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IN THE ARTIST'S STUDIO: DREW KLASSEN

February 5, 2018
IN THE ARTIST'S STUDIO: DREW KLASSEN

WHERE DO YOU DRAW YOUR IMAGERY FROM?
These days most of my work comes from travels abroad. (I suppose it’s a way of travelling vicariously without leaving the studio.) But I also draw from what’s around me, or what’s on my mind.

DO YOU ENJOY PAINTING DURING A SPECIFIC TIME OF DAY?
I’m in the studio almost every day of the week, but I don’t adhere to a strict schedule in terms of time of day. I think I do my best work in the afternoons or evenings, regardless of when I start. In fact, I sometimes begin the afternoon scraping down what I painted in the morning. There’s probably a lesson in there somewhere.

WHAT KIND OF THINGS DO YOU HAVE IN YOUR STUDIO THAT INSPIRE YOU?
I just finished converting our double garage into a studio, adding skylights, windows and in-floor heating. For the first time in my life I have a spacious, bright studio, that isn’t a basement or bedroom, all to myself. The whole thing inspires me.

WHEN DID YOU START CREATING ART?
I started creating when I was quite young—my grandmother was professional draughtsperson and an avid painter, and I spent a fair amount of time drawing on the backs of discarded blueprints while she painted. Sometimes she gave me a small canvas panel and some oil paints and brushes. (I probably ingested a fair bit of cadmium and lead as a child.) I still have my first oil painting, a still life of flowers, done when I was 5 or 6 and signed on the back, in crooked letters, in orange crayon. But I don’t think of that as art, really; it was just a child’s desultory creativity. I think I started making art when I started developing continuity in my practise, and thinking about my work in broader contexts—historical, cultural aesthetic. That would have been in my late teens/early twenties, shortly before I entered art school.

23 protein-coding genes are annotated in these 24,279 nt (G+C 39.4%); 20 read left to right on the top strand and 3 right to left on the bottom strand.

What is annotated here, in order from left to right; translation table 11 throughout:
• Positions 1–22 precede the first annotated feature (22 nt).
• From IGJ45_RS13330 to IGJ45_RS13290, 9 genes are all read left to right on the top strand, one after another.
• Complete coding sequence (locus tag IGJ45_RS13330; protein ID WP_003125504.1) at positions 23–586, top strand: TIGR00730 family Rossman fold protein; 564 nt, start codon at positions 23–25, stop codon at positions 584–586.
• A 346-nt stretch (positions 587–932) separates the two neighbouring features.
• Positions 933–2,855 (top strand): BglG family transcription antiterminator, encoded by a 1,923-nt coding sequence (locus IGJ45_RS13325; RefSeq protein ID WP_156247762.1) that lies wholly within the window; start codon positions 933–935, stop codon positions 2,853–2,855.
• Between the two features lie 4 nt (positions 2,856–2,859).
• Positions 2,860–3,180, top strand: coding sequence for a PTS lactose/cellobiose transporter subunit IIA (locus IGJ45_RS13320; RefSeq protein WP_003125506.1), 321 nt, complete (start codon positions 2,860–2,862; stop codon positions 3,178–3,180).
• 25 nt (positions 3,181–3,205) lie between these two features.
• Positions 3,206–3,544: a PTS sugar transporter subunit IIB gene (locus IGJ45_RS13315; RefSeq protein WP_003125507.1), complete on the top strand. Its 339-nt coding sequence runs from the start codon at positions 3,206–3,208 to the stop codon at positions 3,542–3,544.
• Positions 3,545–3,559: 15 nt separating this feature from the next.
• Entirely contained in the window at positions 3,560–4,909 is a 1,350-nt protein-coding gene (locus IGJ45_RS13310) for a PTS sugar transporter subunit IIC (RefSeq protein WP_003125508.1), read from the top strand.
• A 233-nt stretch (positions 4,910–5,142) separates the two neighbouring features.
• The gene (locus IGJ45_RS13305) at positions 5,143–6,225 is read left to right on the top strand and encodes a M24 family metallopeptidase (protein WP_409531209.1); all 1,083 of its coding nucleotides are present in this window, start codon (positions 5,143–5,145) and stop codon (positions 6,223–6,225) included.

HOW HAS YOUR WORK EVOLVED OVER THE YEARS?
When I started painting, much of my work was about learning how to paint. Although I studied fine arts, I never actually studied painting, so I set about learning how to use various media, and how to make images of things look like things. So my early work was observational, technical, and tended to be a bit rigid. At a certain point, though, as often happens with painters, my focus shifted from attaining a convincing image to getting involved with what was happening on the canvas itself—with material and gestural qualities. The imagery in my work became increasingly fragmented, to the point where it occasionally became completely abstract. But my forays into the abstract weren’t satisfying. I found I still wanted an image—for me, the image is a kind of armature on which to hang the material of the painting. Now, whether I’m painting a pastoral view or a raw steak, I start with an image, but I’m trying to find a kind of push/pull relationship between the image and the stuff that makes the painting—the smears, scratches, patches, layers, lines, scribbles, globs, dribbles.

HOW WOULD YOU DESCRIBE YOUR NEW SERIES OF WORKS?